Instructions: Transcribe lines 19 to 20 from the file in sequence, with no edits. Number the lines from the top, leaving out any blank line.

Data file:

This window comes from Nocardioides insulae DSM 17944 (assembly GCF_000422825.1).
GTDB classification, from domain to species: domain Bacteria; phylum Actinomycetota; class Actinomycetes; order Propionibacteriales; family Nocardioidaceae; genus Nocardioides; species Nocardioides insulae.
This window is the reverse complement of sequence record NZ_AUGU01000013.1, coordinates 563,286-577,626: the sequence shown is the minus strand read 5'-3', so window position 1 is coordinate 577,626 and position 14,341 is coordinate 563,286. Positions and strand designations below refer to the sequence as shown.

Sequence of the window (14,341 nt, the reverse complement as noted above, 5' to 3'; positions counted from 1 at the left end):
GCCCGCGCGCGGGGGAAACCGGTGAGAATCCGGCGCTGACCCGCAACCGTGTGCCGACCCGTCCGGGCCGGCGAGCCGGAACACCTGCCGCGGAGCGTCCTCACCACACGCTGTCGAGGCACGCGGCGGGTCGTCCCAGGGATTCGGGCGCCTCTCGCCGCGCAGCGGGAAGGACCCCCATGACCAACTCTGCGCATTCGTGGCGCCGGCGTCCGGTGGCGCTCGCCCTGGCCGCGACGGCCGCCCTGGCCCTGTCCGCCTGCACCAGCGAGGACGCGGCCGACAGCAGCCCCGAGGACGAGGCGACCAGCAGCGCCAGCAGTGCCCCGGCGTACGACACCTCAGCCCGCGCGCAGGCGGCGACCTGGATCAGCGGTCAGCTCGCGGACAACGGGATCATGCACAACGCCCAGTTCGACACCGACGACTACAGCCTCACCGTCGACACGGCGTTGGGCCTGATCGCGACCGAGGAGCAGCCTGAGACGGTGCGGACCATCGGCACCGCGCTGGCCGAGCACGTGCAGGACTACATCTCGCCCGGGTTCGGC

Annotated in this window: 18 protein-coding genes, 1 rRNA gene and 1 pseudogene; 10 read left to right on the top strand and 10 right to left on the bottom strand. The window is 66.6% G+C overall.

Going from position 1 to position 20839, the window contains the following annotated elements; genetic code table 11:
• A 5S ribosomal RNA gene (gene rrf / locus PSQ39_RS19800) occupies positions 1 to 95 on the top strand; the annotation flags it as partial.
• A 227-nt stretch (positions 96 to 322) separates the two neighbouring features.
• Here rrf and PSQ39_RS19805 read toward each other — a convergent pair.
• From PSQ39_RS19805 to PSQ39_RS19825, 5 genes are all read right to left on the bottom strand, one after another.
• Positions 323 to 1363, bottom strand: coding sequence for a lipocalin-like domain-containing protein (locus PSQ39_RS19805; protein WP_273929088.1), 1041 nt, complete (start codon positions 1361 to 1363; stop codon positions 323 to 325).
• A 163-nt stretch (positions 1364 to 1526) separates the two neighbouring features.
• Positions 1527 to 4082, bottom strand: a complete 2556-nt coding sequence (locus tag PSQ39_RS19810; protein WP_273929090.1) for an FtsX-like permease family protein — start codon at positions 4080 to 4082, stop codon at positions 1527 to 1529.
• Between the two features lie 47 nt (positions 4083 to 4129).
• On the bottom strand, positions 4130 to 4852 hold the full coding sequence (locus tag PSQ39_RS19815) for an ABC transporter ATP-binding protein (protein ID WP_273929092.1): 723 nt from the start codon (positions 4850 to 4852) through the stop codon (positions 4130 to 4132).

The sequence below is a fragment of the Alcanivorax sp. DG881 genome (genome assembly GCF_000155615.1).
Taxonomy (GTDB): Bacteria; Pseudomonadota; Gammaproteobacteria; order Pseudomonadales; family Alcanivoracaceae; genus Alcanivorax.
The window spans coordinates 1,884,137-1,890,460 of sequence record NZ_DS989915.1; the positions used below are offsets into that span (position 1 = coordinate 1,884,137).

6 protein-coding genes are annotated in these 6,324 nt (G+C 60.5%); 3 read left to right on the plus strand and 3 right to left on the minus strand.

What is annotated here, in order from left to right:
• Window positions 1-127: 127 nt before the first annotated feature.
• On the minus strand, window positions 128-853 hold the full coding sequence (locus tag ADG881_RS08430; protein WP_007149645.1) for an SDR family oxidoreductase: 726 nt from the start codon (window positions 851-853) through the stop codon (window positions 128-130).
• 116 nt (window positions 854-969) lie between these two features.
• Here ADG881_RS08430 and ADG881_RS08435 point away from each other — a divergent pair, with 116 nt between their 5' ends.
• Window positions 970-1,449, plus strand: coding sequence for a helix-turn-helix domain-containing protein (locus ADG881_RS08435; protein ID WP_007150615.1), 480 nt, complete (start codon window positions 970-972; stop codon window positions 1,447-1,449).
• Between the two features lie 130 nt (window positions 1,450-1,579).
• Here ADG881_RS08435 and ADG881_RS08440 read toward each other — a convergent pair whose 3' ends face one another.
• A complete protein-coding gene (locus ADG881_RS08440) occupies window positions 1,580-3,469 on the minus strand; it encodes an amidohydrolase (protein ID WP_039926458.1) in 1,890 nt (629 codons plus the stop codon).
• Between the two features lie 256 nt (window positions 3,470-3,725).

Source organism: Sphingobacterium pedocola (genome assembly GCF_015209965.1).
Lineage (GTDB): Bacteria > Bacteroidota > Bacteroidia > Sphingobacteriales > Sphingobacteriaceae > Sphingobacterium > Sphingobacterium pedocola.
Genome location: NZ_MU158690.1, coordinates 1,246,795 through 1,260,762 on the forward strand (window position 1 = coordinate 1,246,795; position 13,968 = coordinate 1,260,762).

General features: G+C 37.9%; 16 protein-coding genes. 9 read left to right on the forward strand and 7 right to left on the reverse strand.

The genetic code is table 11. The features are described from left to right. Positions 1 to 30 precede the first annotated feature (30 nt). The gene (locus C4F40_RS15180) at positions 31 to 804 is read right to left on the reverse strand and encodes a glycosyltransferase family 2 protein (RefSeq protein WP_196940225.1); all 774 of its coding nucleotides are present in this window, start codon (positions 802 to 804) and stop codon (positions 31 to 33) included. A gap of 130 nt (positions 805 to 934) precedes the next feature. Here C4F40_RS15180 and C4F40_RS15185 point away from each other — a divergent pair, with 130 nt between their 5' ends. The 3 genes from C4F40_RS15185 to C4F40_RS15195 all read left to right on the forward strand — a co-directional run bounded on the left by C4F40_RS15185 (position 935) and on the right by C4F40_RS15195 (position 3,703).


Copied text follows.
The window spans coordinates 1,884,137-1,890,460 of sequence record NZ_DS989915.1; the positions used below are offsets into that span (position 1 = coordinate 1,884,137).

6 protein-coding genes are annotated in these 6,324 nt (G+C 60.5%); 3 read left to right on the plus strand and 3 right to left on the minus strand.